While this issue is of great importance to breastfeeding moms, it is also a public health issue. Breastfeeding is endorsed by both the American Academy of Pediatrics and the World Health Organization as THE WAY to feed babies. You can go to either of these sites to see the enormous benefits of breastfeeding over formula feeding. Besides the health benefits, breastfeeding is free (other than the extra 500 calories a day the mother requires), sterile (no bottles to deal with or water cleanliness issues) and always available (no need to worry about getting trapped with your baby somewhere - a snowstorm, an elevator, a traffic jam - and not having enough formula or water with you). While formula is a fine substitute for breast milk in cases where the mother can't nurse her baby, breast milk is still much superior (just like fresh fruits and vegetables are better than canned).

The final point to make about the controversy over breastfeeding in public is that the ones who really suffer are the babies. Whether it's a baby who misses out on the health benefits of breastfeeding because the mother decides it's too difficult to breastfeed, or a baby who has to wait to eat because his mom has to find a private place to nurse, it's ultimately the baby who is punished for society's hang-ups about breastfeeding. This fight isn't only about the rights of breastfeeding moms - it's about the rights of all babies to eat the food that nature intended for them, in peace. It's just not always convenient to stay home all day with a nursing baby, or to expect a baby to only eat when it's at home (as Chris found out with her son at Fred Meyer - she'd nursed him 30 minutes before entering the store, but he decided that he wanted to eat again and wasn't going to take no for an answer). Nursing moms are not exhbitionists trying to force you to look at their exposed breasts - they are just concerned mothers trying to do what's best for their babies while going about their daily lives.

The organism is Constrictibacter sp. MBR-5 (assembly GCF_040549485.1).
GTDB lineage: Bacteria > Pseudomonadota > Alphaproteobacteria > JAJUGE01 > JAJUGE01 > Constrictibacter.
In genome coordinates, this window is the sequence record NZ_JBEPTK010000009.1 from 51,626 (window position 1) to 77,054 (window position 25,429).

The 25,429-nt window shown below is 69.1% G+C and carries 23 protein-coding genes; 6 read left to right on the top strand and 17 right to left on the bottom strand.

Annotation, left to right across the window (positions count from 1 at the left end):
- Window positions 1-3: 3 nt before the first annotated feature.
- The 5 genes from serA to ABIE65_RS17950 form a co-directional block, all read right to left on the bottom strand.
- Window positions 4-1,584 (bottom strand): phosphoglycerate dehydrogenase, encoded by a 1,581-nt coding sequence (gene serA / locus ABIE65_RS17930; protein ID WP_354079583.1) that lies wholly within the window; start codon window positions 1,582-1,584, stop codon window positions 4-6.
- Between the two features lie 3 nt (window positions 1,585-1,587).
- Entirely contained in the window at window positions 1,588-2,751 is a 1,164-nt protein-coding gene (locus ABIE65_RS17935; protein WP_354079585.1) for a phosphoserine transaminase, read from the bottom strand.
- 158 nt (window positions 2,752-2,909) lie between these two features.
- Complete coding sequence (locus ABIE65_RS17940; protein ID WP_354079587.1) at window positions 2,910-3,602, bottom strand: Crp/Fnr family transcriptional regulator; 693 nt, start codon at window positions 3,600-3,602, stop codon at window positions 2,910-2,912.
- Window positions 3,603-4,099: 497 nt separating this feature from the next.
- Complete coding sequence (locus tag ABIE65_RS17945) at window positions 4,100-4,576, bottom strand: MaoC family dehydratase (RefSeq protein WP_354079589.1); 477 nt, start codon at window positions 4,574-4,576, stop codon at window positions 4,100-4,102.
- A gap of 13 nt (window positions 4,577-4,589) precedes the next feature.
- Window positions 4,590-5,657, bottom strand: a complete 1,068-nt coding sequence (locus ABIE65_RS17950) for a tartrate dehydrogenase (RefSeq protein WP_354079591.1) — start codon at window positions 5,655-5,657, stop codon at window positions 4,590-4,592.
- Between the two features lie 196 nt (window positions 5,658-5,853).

rebecca marie said...

can you hear me clapping from milwaukie?

(we should start a knitting club... knursing knitters)

Anonymous said...

wonderfully written-but what do we do? How do you get the word out? All the blog posts and nurse-ins aren't doing enough, there are only 36 states that support breastfeeding. This has breastfeeding supporters acroos the country fired up there as to be more we can do.

Anonymous said...

Fantastic blog :-)
says it all - well done!!!

Kiki said...

*Wild applause* I couldn't agree more!!

My 5-month-old daughter and I recently nursed in public for the first time at a Pizza Plant (a restaurant I'd never been in before, but totally low-key, family friendly). We were attending a Moms Club lunch for the first time and got so much support from all the moms that I decided to just go for it and started breastfeeding Emma on a bench tucked away in a little niche in the back of our separate party room.
After nursing for 10 minutes I noticed a group of adults being seated in a room about 25 feet away. They stared at me with gaping jaws, but I focused my attention on my daughter and looked up 5 minutes later to discovered they'd moved tables. I have no doubt that they moved because of us; obviously I was being obscene. (bahaha).
When I mentioned this to the other moms (we moved right to the table when the food came and kept nursing) they all spoke up loudly:
"What, Emma shouldn't eat too?"
"Breastfeeding should happen whenever and wherever Emma is hungry!"
"This is your first time breastfeeding in public? You go, girl!"

I don't know about organizing any widespread group thing, but I think that by nursing in public Emma and I are doing our part to educate people about breastfeeding.